Fine-tuning refers to the optimization actions that are required to achieve the best performance. This consists of one of the last steps before gaining all the benefits for Elastic Stack, but it also requires a high degree of experience. Every component of your installation (and they are quite a few) must cooperate and achieve scalability, speed, and high availability for the ELK Stack. For example, the number of indices handled by Elasticsearch greatly affects performance, so, old or unused indices have to be removed. Also, fine-tuning the size of shards or configuring partition for unused indices are tasks that affect the performance of your Elastic Stack installation.

Retention, archiving, upgrading, and choice of infrastructure

After your data has been successfully ingested, the retention is the next consideration. If not correctly configured, indices may pile up and eventually cause Elasticsearch to crash. In such situations, you can either scale up or manually remove old indices. Elasticsearch Curator is the best possible solution to handle them but again the administrative effort involved is significant.

Log archiving is also a consideration. Curation nowadays is a compliance requirement and logs must be archived in their original formats. Cloud-hosted Elastic solutions like Logstail also provide this service!

Upgrading Elastic Stack is considered one of the major issues you must consider if you have deployed Elastic Stack on your own. Complicate concepts not performed in the correct manner like replication or data synchronization when upgrading Elasticsearch can cause loss of data. And things can become even more puzzling if you are running a multi-node cluster.

Some serious planning is involved with the topic of infrastructure. The best approach is to buy infrastructure equipment thinking about future business growth.  But planning involves many factors and doesn’t always represent real needs. You have to be ready to buy twice the same piece of equipment for example just because the storage is not enough. You have to take into consideration that log management systems consume large amounts of CPU, memory, storage, and network bandwidth. The underlying infrastructure needed can cost you a lot!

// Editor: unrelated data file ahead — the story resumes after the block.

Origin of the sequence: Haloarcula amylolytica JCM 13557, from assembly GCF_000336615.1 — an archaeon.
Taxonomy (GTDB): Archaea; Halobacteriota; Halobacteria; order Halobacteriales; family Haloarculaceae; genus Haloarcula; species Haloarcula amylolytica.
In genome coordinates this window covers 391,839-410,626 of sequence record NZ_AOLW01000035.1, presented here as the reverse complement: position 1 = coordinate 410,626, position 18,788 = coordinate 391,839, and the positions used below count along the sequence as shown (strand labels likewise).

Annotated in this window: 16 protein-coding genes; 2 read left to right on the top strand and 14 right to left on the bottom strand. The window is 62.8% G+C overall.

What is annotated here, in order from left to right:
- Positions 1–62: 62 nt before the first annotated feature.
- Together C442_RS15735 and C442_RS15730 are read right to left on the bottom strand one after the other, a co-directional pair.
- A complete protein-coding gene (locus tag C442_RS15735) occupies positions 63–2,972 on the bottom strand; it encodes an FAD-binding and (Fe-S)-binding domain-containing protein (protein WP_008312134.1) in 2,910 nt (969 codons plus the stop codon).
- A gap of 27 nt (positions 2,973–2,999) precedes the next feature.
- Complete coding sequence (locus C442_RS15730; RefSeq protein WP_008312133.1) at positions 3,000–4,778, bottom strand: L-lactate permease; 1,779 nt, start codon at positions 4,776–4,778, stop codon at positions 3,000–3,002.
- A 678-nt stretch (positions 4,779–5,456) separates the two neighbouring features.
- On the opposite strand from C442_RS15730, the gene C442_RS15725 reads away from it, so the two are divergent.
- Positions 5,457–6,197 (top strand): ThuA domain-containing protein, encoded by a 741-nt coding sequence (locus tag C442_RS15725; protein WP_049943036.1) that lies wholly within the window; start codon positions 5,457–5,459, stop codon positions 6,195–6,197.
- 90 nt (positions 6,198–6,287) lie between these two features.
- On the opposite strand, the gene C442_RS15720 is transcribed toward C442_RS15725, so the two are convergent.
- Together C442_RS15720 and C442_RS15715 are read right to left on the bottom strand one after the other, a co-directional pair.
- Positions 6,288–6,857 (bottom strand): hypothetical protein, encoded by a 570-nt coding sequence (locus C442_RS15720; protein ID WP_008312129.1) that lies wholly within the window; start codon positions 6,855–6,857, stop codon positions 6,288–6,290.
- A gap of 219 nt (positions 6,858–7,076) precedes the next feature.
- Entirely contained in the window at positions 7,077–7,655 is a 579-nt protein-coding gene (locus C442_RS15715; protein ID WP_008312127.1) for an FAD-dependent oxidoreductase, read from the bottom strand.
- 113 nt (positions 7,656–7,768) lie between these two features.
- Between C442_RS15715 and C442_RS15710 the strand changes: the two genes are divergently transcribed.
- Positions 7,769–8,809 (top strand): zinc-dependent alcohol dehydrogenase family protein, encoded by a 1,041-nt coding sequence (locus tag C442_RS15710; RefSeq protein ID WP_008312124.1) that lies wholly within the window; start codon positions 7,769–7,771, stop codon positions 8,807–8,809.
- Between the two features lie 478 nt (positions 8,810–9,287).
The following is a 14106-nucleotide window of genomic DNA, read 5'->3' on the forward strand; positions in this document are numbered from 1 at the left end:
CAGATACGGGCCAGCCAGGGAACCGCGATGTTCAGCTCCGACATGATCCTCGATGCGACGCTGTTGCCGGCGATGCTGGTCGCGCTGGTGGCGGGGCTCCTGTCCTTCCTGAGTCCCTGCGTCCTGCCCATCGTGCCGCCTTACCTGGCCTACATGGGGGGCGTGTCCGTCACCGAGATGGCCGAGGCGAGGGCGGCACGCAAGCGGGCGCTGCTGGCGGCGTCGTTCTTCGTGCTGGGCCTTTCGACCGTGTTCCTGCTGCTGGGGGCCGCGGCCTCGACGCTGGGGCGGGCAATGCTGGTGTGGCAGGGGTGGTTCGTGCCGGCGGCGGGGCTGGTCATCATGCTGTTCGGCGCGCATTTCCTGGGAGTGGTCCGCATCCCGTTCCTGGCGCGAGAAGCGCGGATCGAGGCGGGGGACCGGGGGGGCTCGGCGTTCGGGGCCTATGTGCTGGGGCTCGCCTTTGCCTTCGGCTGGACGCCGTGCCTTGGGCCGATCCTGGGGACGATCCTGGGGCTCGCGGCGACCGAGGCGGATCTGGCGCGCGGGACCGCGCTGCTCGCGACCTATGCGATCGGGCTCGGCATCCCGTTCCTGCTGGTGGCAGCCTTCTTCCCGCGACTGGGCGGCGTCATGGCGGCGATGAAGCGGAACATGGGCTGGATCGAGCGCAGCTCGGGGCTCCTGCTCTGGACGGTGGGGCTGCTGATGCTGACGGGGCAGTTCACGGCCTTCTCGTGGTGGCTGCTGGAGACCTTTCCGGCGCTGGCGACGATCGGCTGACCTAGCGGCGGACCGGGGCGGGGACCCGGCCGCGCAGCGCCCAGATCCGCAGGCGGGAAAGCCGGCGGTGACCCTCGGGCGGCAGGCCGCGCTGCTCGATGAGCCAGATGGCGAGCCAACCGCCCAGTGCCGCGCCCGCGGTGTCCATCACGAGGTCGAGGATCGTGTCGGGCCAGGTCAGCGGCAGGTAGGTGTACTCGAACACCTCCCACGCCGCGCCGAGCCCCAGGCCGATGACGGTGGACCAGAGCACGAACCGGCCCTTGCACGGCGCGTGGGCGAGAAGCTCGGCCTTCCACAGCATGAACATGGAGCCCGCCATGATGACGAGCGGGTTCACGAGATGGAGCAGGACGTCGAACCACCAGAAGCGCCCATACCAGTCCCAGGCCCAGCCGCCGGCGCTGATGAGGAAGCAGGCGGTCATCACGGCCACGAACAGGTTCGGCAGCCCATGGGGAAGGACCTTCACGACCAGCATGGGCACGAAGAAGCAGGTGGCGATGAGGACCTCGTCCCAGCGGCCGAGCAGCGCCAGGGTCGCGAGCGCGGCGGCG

Security

Security is always an issue and for us, in Logstail it is even more important! Your log files contain sensitive information about you, your company, and your customers. So you expect your data to be safe. As a result, authorization, authentication, and other features protect the logs coming into Elastic Stack, protecting the assets of your company.

Elastic Stack does not provide easy ways to implement enterprise-grade data protection strategies. Elastic Stack today is used extensively for PCI compliance and SIEM but does not include proper security functionality out of the box. You can use the provided basic security features like LDAP/AD support, Single Sign-On, encryption at rest, and more, but all these needs experienced Elastic administrators and a relatively big learning curve.

Conclusion

The question we placed at the beginning of the article was “Can you deploy and run an Elastic Stack on your own?”. The answer is yes you can do it. But the defining factor whether to run it on your own or go to a cloud-hosted company like Logstail, are the resources you can assign to this task. And not forget that deploying and running Elastic Stack is not an one-off project. It requires constant effort to be sharp and producing the insights you wish.

In conclusion, the overall cost of running your own Elastic Stack is relatively higher compared to a cloud-hosted Elastic solution like Logstail.

Logstail with its advanced features brings the functionality of centralized monitoring to your hands. You don’t have to be an engineer in order to set up and use Elasticsearch anymore. Now you can convert your data into actionable insights with just some tweaks. You can maximize the performance of your infrastructure or be notified of potential problems and take the appropriate actions. Sign-up for a free demo in order to realize the power of Logstail.